Tips and Techniques for Gas Grilling From Award-Winning Griller Steven Raichlen
Want to improve your grilling game? Learn from barbecue pro Steven Raichlen as he shares some of his best gas grilling tips and techniques.
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Grilling with propane or natural gas is the easiest option for cooking outdoors, but don’t let that simplicity fool you. There are plenty of tricks to make gas grilling easier and better, and Steven Raichlen, the Barbecue Hall of Famer, has no shortage of them.
Founder of the Barbecue University and author of How to Grill, Project Fire and The New York Times bestselling Barbecue! Bible cookbook series, Raichlen shares some of his best gas grilling tips and techniques with Family Handyman
This sounds super simple, and it is — as long as you get your order right. Start by opening the gas valve, then always (always!) raise the grill lid before pushing the igniter, Raichlen says, to avoid gas buildup with the potential to explode when lighting. Hold your hand about three inches above the burner, to ensure it’s lit. Then check again after 30 seconds to be completely sure it hasn’t gone out.
If the burners don’t light or go out, turn all burner knobs off. Let the grill air out for a few minutes with the lid open, then try again. If you’re having a hard time because it’s really windy out, try immediately turning your burners up beyond low.
Supplement With Smoke Pucks
When it comes to grilling fuel, wood reigns. But smoke pucks impart superior smoke flavor even on a gas grill. “Smoke pucks pack even more punch than traditional smokers because [they] force smoke out exactly where you want it, directly onto your food,” Raichlen says.
He offers a DIY version: Wrap hardwood chips or pellets in foil — Raichlen says oak is most versatile — to create a pillow-shaped pouch. Poke holes in the foil to release the smoke and place the pouch under the grate, directly over a burner.
Use your imagination to move beyond steaks and expand your grill-based menu options. Think of it this way: If you’re not trying something new every few times you fire up the grill, you’re probably leaving new successes on the table.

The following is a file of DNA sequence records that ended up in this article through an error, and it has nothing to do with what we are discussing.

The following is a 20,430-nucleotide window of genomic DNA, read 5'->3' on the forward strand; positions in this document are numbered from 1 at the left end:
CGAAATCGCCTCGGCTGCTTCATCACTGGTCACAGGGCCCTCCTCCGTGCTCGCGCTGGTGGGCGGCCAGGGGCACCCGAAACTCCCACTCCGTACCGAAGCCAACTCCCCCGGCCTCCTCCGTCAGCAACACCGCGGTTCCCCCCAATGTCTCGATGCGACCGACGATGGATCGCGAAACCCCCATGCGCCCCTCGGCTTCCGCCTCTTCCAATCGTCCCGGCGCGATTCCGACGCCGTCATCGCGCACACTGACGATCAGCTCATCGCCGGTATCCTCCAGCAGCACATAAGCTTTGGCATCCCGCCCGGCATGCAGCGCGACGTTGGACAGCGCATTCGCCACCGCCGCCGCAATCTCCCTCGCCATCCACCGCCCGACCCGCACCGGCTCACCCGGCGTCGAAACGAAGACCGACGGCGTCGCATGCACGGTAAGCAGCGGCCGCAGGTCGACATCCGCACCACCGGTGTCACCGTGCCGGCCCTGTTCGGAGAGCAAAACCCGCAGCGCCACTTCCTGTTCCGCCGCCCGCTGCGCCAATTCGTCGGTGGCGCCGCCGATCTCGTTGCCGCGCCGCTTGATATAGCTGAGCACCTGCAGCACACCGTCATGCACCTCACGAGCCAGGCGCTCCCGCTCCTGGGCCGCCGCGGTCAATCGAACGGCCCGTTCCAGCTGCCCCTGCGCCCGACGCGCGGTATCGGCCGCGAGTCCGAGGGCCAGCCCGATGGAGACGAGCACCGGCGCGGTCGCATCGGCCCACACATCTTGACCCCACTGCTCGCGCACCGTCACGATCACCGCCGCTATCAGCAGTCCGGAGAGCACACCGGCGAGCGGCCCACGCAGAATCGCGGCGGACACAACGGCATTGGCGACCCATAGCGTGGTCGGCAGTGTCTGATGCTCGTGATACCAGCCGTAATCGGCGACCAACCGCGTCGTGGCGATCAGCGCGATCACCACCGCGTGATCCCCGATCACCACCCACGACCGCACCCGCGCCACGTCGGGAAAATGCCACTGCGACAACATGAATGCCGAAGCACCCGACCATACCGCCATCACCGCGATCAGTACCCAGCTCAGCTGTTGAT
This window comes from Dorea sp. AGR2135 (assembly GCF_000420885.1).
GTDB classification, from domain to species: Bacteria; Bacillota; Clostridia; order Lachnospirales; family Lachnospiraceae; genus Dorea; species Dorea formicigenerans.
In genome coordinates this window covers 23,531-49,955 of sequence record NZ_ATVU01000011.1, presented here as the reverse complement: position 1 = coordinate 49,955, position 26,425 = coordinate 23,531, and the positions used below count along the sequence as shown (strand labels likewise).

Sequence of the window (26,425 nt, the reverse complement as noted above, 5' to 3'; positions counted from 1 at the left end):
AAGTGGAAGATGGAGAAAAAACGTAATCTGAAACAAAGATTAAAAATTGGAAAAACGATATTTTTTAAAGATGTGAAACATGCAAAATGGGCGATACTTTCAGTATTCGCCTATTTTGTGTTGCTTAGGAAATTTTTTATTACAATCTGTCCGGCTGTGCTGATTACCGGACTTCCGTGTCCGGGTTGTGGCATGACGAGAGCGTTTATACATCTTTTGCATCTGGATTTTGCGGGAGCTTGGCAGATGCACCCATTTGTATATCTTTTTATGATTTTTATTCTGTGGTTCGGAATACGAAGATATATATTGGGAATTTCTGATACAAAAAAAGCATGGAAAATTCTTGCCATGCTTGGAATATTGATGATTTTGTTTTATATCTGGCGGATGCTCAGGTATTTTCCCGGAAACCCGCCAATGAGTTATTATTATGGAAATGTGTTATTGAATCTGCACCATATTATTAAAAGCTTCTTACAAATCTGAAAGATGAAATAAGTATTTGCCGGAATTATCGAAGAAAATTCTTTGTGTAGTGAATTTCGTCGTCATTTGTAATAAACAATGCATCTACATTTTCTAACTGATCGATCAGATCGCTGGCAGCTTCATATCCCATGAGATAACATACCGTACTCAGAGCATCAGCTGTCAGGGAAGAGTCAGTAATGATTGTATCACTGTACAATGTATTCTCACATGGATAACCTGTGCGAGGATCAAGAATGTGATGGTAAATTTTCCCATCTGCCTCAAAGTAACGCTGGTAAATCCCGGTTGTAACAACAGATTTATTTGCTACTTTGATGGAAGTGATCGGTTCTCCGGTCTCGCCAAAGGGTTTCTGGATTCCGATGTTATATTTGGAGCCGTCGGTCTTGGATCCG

Lots of people start their exploration with grilled pizza, but why stop there? Raichlen has cooked items including watermelon, clams, figs and even kale on his gas grill. (He relates plenty of successful non-traditional grilling options in Project Fire.)
Don’t forget the beauty of indirect grilling, where food is cooked next to the gas flames instead of directly over, reducing the cooking temperature. Raichlen especially likes this tactic for slowly grilling larger cuts of meat, a whole chicken or fish. The larger the cut, the more important it is to cook low and slow. The same holds for dense vegetables such as cabbage or beets.
Choose Your Temp Tech
The secret to great grilling is getting an accurate cooking temperature. The best way to pinpoint that, Raichlen says, is with a point-and-shoot thermometer. Just aim the laser beam at one of the grill grate’s bars to get a reading.
Raichlen is not above going low-tech, however, and recommends what he calls the Mississippi Method.
“Hold your hand three inches above the grate over the zone where you’ll be grilling and start counting, ‘one Mississippi, two Mississippi,’ etc.,” he says. “You’ll be able to keep your hand over a hot grill for two to three seconds, over a medium grill for five to six seconds, and over a low-heat grill for 10 to 12 seconds.”
Know Your Zones
Raichlen says that there are two important numbers to consider when taking your grill’s temperature reading, depending on they type of cooking you’re doing: the temperature in the cook chamber (low, indirect heat) and the temperature at the grate level (high, direct heat).
The first one helps inform slow-grilling and smoking, and the second affects direct grilling and searing. To help, know that low temperature just above grill level is 250 to 275 degrees F, medium is around 350 F and high is in the 500-to-650 F range.
End With Oil
Don’t let your grill cool down before you clean it. If ever you were going to slip on a pair of grill gloves, it’s now. It doesn’t take long. Just quick-spritz the screaming-hot grates with water, Raichlen says, then work over with a stiff-wire grill brush — ideally one with a long handle, to build in more distance between you and the hot grill.
Finally, draw a tightly-folded paper towel or cotton cloth dipped in vegetable oil across the hot grates with a pair of tongs. “Oiling the grate this way prevents sticking, but it also cleans the grate more than brushing alone ever can,” Raichlen says.
This quick work buys you a better view the next time you open the lid: Not dirty grates, but rather a clean, well-oiled surface that’s prepped and ready to grill.